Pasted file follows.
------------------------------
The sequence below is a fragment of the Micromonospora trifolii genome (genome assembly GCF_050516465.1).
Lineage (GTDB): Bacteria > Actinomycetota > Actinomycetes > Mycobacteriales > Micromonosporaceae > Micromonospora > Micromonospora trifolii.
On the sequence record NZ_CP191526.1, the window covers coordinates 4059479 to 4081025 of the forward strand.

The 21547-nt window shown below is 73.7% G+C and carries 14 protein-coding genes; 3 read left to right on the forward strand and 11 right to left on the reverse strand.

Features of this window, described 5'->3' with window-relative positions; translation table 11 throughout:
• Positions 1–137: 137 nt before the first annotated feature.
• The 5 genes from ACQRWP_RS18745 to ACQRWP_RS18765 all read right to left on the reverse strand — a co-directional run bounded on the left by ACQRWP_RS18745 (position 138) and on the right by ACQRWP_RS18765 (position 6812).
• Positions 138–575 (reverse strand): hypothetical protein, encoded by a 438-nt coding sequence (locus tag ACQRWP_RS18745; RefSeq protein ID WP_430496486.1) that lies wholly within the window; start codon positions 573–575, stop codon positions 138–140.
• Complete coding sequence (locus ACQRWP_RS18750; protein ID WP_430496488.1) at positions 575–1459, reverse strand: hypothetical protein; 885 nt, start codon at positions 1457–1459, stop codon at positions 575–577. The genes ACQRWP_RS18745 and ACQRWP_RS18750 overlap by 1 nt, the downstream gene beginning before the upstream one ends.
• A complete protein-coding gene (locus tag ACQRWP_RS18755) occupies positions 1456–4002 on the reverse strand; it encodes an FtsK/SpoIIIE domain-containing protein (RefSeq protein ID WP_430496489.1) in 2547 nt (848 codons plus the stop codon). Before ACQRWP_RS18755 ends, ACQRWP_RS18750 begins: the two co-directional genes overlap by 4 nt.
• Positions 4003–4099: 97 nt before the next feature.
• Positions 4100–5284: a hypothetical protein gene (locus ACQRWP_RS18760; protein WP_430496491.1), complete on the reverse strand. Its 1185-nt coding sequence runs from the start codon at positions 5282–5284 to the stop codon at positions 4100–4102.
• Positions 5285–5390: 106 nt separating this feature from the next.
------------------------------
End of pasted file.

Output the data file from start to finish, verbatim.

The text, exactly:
The sequence below is a fragment of the Micromonospora trifolii genome (genome assembly GCF_050516465.1).
Lineage (GTDB): Bacteria > Actinomycetota > Actinomycetes > Mycobacteriales > Micromonosporaceae > Micromonospora > Micromonospora trifolii.
On the sequence record NZ_CP191526.1, the window covers coordinates 4059479 to 4081025 of the forward strand.

The 21547-nt window shown below is 73.7% G+C and carries 14 protein-coding genes; 3 read left to right on the forward strand and 11 right to left on the reverse strand.

Features of this window, described 5'->3' with window-relative positions; translation table 11 throughout:
• Positions 1–137: 137 nt before the first annotated feature.
• The 5 genes from ACQRWP_RS18745 to ACQRWP_RS18765 all read right to left on the reverse strand — a co-directional run bounded on the left by ACQRWP_RS18745 (position 138) and on the right by ACQRWP_RS18765 (position 6812).
• Positions 138–575 (reverse strand): hypothetical protein, encoded by a 438-nt coding sequence (locus tag ACQRWP_RS18745; RefSeq protein ID WP_430496486.1) that lies wholly within the window; start codon positions 573–575, stop codon positions 138–140.
• Complete coding sequence (locus ACQRWP_RS18750; protein ID WP_430496488.1) at positions 575–1459, reverse strand: hypothetical protein; 885 nt, start codon at positions 1457–1459, stop codon at positions 575–577. The genes ACQRWP_RS18745 and ACQRWP_RS18750 overlap by 1 nt, the downstream gene beginning before the upstream one ends.
• A complete protein-coding gene (locus tag ACQRWP_RS18755) occupies positions 1456–4002 on the reverse strand; it encodes an FtsK/SpoIIIE domain-containing protein (RefSeq protein ID WP_430496489.1) in 2547 nt (848 codons plus the stop codon). Before ACQRWP_RS18755 ends, ACQRWP_RS18750 begins: the two co-directional genes overlap by 4 nt.
• Positions 4003–4099: 97 nt before the next feature.
• Positions 4100–5284: a hypothetical protein gene (locus ACQRWP_RS18760; protein WP_430496491.1), complete on the reverse strand. Its 1185-nt coding sequence runs from the start codon at positions 5282–5284 to the stop codon at positions 4100–4102.
• Positions 5285–5390: 106 nt separating this feature from the next.